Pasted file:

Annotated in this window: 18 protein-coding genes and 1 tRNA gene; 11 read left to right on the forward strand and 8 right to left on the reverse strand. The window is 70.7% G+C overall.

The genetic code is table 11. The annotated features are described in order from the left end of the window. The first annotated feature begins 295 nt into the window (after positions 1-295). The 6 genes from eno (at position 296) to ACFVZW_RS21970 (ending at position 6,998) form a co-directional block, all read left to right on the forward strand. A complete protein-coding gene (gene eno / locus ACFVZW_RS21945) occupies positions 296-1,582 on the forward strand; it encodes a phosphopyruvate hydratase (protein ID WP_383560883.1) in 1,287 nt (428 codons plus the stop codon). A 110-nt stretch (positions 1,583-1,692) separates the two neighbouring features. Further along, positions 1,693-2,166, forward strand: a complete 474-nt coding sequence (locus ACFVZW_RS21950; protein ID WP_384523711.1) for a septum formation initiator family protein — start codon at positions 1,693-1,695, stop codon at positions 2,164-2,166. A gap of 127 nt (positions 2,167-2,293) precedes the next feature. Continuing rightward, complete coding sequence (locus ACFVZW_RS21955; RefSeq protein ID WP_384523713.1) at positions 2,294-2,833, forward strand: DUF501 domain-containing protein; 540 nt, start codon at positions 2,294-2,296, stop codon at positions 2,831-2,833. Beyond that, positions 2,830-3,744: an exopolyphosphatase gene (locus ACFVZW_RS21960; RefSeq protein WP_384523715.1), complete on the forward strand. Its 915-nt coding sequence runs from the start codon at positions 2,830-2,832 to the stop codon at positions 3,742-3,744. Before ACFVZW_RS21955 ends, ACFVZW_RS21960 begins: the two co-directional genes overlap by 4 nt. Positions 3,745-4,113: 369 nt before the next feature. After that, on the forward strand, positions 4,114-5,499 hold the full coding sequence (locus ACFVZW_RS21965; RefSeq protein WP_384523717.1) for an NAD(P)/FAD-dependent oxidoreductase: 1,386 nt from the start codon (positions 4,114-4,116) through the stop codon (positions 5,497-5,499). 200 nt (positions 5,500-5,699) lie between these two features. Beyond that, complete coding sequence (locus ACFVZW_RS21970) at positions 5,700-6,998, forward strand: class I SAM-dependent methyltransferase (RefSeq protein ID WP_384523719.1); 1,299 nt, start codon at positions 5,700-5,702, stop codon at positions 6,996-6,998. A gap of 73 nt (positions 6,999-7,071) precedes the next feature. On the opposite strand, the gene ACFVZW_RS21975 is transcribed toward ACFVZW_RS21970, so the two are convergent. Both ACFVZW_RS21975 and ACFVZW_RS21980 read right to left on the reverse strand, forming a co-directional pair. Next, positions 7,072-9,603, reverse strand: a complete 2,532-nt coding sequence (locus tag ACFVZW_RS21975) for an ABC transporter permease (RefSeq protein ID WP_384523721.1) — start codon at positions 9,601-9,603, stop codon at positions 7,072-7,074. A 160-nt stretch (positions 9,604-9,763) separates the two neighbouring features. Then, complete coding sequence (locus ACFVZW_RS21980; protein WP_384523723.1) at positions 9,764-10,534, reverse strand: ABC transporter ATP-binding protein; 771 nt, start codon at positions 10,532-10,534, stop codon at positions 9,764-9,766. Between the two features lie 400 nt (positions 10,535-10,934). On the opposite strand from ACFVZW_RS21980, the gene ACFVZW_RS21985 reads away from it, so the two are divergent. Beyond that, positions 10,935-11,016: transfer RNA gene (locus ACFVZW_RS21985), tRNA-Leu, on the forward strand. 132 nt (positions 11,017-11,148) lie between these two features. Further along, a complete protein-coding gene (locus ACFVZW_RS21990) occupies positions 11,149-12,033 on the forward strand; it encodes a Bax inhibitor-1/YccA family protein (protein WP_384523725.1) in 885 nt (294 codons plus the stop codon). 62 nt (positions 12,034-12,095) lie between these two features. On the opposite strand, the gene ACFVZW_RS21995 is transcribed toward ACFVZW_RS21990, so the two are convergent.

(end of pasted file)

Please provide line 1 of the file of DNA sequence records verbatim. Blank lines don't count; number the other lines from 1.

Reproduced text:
Annotated in this window: 18 protein-coding genes and 1 tRNA gene; 11 read left to right on the forward strand and 8 right to left on the reverse strand. The window is 70.7% G+C overall.